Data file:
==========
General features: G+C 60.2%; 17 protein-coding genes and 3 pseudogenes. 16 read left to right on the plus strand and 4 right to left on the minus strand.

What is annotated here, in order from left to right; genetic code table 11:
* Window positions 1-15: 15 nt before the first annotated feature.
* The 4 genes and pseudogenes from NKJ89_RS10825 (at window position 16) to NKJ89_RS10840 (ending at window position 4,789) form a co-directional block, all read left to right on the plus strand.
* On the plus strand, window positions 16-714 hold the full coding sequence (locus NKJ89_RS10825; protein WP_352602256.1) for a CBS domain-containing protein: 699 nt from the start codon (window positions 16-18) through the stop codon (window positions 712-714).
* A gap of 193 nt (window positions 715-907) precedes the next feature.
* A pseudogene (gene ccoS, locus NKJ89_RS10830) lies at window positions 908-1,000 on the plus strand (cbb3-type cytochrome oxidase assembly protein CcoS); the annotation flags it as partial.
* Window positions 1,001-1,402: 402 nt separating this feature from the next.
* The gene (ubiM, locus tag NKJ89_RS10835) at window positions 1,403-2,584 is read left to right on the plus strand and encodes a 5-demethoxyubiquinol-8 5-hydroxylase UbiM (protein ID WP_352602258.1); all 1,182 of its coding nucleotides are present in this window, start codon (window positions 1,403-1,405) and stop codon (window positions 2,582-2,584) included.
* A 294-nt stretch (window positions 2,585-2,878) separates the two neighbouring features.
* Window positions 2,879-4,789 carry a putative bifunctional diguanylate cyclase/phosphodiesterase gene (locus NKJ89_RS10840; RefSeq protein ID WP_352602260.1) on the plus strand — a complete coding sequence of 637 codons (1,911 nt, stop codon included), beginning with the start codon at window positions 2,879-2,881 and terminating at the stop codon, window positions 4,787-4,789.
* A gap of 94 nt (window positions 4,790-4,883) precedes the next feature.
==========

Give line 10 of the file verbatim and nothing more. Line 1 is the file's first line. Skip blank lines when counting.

* A 294-nt stretch (window positions 2,585-2,878) separates the two neighbouring features.